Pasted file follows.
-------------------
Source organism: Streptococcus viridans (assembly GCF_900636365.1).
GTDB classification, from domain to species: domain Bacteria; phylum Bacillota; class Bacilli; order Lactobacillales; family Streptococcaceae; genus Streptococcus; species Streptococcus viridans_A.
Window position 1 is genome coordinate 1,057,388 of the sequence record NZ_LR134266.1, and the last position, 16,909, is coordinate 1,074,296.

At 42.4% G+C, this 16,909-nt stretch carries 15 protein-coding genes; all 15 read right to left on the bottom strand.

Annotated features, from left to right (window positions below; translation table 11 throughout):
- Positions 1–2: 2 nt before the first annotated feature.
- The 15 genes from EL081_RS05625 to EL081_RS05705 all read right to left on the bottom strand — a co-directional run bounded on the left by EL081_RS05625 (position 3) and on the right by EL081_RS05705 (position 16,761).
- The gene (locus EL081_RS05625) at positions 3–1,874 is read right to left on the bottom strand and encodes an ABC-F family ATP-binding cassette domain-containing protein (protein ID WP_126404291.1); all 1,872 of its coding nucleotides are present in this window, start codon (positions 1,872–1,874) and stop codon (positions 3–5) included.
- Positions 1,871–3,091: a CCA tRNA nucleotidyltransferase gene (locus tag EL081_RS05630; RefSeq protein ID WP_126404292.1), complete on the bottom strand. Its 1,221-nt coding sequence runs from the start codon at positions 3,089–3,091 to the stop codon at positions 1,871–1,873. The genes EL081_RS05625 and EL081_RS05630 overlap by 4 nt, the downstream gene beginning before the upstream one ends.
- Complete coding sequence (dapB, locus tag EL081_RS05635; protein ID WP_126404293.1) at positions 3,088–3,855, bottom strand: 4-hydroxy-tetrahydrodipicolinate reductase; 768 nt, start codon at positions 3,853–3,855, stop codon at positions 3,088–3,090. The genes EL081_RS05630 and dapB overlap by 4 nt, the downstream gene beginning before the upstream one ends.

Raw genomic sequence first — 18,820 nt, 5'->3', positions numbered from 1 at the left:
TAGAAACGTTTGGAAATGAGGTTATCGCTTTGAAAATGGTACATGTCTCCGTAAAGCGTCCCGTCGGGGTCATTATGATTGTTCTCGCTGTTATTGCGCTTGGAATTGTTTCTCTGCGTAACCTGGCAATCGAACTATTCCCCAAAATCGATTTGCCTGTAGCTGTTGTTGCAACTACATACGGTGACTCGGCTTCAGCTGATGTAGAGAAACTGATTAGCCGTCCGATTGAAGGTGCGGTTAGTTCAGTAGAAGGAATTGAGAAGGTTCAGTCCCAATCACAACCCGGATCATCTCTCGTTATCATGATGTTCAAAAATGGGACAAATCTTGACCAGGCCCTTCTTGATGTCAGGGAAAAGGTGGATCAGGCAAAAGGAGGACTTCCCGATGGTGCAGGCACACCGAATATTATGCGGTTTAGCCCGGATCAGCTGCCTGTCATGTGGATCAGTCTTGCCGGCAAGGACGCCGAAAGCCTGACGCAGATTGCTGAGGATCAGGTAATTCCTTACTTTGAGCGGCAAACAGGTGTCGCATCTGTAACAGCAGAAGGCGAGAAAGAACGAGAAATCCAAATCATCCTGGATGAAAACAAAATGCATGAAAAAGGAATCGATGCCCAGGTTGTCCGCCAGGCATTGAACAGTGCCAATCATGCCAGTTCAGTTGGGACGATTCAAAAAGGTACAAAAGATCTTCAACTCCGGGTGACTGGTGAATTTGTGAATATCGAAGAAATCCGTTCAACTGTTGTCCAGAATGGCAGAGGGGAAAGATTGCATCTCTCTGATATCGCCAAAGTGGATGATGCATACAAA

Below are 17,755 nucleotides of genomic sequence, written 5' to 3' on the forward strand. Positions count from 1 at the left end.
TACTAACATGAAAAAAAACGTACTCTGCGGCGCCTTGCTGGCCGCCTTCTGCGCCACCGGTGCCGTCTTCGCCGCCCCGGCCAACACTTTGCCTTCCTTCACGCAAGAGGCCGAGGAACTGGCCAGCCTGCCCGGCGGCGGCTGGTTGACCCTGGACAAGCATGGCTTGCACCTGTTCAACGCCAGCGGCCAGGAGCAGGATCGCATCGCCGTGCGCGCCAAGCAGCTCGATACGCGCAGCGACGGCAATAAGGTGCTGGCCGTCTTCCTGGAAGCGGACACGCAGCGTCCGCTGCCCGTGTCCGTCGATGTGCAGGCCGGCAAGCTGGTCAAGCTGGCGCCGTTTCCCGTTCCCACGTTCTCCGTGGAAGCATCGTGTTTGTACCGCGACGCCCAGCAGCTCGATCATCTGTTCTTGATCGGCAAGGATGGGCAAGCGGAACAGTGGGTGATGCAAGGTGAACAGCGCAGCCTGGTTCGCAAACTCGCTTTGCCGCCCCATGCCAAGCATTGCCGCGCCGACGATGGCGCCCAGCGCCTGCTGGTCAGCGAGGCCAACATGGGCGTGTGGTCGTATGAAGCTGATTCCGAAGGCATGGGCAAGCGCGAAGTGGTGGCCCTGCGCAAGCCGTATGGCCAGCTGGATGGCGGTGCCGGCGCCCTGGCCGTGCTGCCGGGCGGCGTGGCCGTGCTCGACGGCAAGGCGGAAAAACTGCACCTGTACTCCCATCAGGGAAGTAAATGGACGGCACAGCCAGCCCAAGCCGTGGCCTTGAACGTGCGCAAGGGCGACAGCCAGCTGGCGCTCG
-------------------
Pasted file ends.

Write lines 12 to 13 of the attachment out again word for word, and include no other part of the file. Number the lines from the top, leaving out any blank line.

TAGAAACGTTTGGAAATGAGGTTATCGCTTTGAAAATGGTACATGTCTCCGTAAAGCGTCCCGTCGGGGTCATTATGATTGTTCTCGCTGTTATTGCGCTTGGAATTGTTTCTCTGCGTAACCTGGCAATCGAACTATTCCCCAAAATCGATTTGCCTGTAGCTGTTGTTGCAACTACATACGGTGACTCGGCTTCAGCTGATGTAGAGAAACTGATTAGCCGTCCGATTGAAGGTGCGGTTAGTTCAGTAGAAGGAATTGAGAAGGTTCAGTCCCAATCACAACCCGGATCATCTCTCGTTATCATGATGTTCAAAAATGGGACAAATCTTGACCAGGCCCTTCTTGATGTCAGGGAAAAGGTGGATCAGGCAAAAGGAGGACTTCCCGATGGTGCAGGCACACCGAATATTATGCGGTTTAGCCCGGATCAGCTGCCTGTCATGTGGATCAGTCTTGCCGGCAAGGACGCCGAAAGCCTGACGCAGATTGCTGAGGATCAGGTAATTCCTTACTTTGAGCGGCAAACAGGTGTCGCATCTGTAACAGCAGAAGGCGAGAAAGAACGAGAAATCCAAATCATCCTGGATGAAAACAAAATGCATGAAAAAGGAATCGATGCCCAGGTTGTCCGCCAGGCATTGAACAGTGCCAATCATGCCAGTTCAGTTGGGACGATTCAAAAAGGTACAAAAGATCTTCAACTCCGGGTGACTGGTGAATTTGTGAATATCGAAGAAATCCGTTCAACTGTTGTCCAGAATGGCAGAGGGGAAAGATTGCATCTCTCTGATATCGCCAAAGTGGATGATGCATACAAA

Below are 17,755 nucleotides of genomic sequence, written 5' to 3' on the forward strand. Positions count from 1 at the left end.